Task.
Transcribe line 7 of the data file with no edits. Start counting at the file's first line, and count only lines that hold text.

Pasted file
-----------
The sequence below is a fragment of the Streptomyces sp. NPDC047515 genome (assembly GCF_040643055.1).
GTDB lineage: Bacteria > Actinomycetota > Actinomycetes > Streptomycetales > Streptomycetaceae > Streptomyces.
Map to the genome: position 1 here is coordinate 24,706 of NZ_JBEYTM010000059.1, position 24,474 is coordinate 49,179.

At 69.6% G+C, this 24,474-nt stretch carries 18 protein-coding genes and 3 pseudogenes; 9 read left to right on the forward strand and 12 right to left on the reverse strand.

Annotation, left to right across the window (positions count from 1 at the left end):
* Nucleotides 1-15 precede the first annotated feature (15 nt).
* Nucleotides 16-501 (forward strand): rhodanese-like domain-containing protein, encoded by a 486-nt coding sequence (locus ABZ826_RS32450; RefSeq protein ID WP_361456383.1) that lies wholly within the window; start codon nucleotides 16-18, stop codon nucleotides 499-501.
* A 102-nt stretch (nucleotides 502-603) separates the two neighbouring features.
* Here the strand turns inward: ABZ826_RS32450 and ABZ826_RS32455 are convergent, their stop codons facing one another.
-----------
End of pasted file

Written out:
* Nucleotides 16-501 (forward strand): rhodanese-like domain-containing protein, encoded by a 486-nt coding sequence (locus ABZ826_RS32450; RefSeq protein ID WP_361456383.1) that lies wholly within the window; start codon nucleotides 16-18, stop codon nucleotides 499-501.